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Eugene Field School




7th Avenue at 28th Street

The Eugene Field School depicted on the circa 1905 postcard published by the Rock Island Postcard Co.
bears no resemblance to the present Rock Island school of that name. This school, known as P.S. No. 5, reportedly cost $11,000 when it was built in 1890 to serve the 5th Ward. Designed by architect Edward Hammatt, who designed many other Rock Island Schools of the era, it was located on the north side of 7th Avenue between 28th and 29th Streets. The school property extended the length of the block all the way to 6th Avenue. The site is now the home of the International Brotherhood of Electrical Workers. The pictured school replaced an 1880 school at the same site that had been deemed unsafe only nine years later.

Many postcards from early in the 20th century appear to have their source in “Picturesque Tri-Cities,” a subscription photo series that was published monthly during 1902-04. The picture on this postcard appears in that series, mistakenly identified as Irving School, while the school identified as Eugene Field School in that publication is probably the real Irving School. The flag atop Eugene Field does not appear in the original photo, but was a drawn-in addition to the postcard.

Around the turn of the previous century, there were nine public grammar schools and a high school, mostly located on an east-west line between 7th and 42nd Streets. All were located in Rock Island Township, and students residing in South Rock Island were required to pay tuition to attend. During the same time, there were as many as six parochial grammar schools, Lutheran and Catholic, also in the same vicinity.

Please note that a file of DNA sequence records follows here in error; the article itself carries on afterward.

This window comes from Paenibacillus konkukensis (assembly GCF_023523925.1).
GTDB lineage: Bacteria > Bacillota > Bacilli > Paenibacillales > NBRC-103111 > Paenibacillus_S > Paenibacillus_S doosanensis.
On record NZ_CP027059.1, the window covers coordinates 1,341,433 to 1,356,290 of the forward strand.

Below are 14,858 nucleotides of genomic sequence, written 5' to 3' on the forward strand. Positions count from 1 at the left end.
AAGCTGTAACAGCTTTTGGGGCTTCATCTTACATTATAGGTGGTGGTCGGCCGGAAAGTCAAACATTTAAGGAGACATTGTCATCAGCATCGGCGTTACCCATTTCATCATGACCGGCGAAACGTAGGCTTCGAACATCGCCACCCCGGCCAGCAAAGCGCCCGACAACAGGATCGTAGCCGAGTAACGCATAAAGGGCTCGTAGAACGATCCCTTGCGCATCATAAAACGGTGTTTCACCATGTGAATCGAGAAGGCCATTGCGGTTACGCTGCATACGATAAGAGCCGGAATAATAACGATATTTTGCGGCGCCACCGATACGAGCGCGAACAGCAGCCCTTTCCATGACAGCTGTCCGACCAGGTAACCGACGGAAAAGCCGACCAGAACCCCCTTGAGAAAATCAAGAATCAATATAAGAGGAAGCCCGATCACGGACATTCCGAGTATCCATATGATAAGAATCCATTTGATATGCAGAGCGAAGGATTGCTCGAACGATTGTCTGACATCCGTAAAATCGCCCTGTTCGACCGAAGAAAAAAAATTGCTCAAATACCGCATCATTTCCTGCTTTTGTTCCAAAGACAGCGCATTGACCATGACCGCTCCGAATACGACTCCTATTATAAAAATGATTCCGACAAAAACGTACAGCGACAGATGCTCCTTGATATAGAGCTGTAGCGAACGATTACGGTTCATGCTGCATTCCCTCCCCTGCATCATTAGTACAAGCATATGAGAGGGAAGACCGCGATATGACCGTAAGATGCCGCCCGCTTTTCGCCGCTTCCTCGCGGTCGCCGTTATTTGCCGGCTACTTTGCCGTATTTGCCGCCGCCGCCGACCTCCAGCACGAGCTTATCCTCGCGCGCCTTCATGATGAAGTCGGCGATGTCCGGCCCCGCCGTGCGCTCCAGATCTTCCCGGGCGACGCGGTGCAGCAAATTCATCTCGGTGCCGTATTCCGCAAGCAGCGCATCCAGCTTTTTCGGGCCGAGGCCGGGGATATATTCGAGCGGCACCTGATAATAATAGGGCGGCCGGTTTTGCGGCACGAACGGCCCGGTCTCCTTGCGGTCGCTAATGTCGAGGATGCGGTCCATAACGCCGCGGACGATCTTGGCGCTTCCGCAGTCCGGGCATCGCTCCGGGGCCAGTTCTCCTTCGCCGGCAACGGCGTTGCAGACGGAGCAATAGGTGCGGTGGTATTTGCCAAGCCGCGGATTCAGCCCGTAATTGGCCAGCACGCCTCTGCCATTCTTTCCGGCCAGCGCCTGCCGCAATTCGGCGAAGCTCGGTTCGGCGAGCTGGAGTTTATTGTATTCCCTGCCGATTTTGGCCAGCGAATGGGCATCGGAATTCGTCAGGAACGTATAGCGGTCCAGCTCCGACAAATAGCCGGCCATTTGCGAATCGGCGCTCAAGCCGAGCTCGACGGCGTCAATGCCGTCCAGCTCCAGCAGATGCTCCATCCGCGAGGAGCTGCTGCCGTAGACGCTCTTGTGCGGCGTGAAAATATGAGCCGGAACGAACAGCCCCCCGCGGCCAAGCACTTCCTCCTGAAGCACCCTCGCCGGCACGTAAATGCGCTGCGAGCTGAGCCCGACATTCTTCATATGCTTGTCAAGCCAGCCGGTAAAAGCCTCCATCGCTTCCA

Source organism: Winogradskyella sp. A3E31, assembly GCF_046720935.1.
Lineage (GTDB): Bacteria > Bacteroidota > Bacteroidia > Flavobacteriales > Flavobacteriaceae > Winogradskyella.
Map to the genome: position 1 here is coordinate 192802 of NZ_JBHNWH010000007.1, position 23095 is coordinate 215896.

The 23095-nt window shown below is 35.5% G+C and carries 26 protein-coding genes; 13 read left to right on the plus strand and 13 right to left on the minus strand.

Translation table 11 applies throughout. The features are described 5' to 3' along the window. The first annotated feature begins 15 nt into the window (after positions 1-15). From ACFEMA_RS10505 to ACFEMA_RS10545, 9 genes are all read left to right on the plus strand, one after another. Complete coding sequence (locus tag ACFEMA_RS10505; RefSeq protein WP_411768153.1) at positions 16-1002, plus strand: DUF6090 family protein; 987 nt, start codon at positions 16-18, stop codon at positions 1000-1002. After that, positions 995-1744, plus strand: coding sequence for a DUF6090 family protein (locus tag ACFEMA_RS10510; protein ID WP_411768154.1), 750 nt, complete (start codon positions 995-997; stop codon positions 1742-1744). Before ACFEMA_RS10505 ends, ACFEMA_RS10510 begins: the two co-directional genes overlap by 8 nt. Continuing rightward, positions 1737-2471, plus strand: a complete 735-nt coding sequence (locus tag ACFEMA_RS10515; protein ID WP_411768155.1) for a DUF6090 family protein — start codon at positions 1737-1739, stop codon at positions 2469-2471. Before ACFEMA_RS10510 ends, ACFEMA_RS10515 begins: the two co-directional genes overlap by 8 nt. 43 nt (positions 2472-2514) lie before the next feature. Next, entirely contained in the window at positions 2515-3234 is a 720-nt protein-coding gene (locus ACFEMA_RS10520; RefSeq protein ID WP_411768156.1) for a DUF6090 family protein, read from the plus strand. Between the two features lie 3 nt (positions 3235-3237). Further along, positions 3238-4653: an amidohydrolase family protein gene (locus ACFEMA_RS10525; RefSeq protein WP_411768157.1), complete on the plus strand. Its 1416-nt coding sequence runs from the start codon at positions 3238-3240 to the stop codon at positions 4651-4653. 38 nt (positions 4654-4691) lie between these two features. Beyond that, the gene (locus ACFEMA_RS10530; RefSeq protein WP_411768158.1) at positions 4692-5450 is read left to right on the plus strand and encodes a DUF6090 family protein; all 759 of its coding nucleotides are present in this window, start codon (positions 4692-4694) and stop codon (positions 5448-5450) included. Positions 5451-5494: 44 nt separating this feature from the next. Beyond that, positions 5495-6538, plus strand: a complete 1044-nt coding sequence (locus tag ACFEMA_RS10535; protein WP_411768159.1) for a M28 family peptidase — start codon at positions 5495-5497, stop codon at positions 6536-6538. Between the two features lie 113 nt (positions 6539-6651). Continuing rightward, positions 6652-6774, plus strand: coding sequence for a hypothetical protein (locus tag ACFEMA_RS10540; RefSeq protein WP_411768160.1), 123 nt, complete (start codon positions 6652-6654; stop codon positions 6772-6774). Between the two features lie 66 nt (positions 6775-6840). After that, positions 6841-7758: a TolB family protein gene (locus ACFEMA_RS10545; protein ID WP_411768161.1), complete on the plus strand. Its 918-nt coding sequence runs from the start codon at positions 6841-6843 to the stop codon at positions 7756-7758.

In 1897, the school board decided that schools should be named after “deceased men of letters.” Teachers and pupils were allowed to vote on names for their school. This was the era when many Rock Island schools received names that endure today – although attached to different buildings: (Henry Wadsworth) Longfellow, (Nathaniel) Hawthorne, (Washington) Irving — poets and authors all. A few political or military men slipped in, too – (Abraham) Lincoln, (Ulysses S.) Grant, and politician/educator (Horace) Mann. Even a former Superintendent of Schools, Samuel S. Kemble, was honored by having P.S. No. 3 named for him. That school on 5th Avenue near 19th Street no longer exists. Fortunately for feminist prohibitionist Frances Willard, her namesake school was built much later. Otherwise it would likely have been named for a man.

For the teacher and pupils of P.S. No. 5, the recently deceased Eugene Field was deemed worthy of commemoration. Field was a popular Chicago based poet and journalist. Among his well known children’s poems are “Wynken, Blynken & Nod, ” “The Gingham Dog and the Calico Cat,” and the sorrowful “Little Boy Blue.”

This Eugene Field School was abandoned for educational use in 1937 and sold. It was used as a church and parsonage for the Grace Apostolic Church from 1939 until 1941, when it was destroyed by fire. But the name is still present in Rock Island in the “new” Eugene Field School on 31st Avenue and 29th Street, which opened for the 1949-50 school year. Eugene Field School continues to educate our city’s children.

This article by Diane Oestreich, slightly modified, originally appeared in the Moline Dispatch and Rock Island Argus on September 29, 2002


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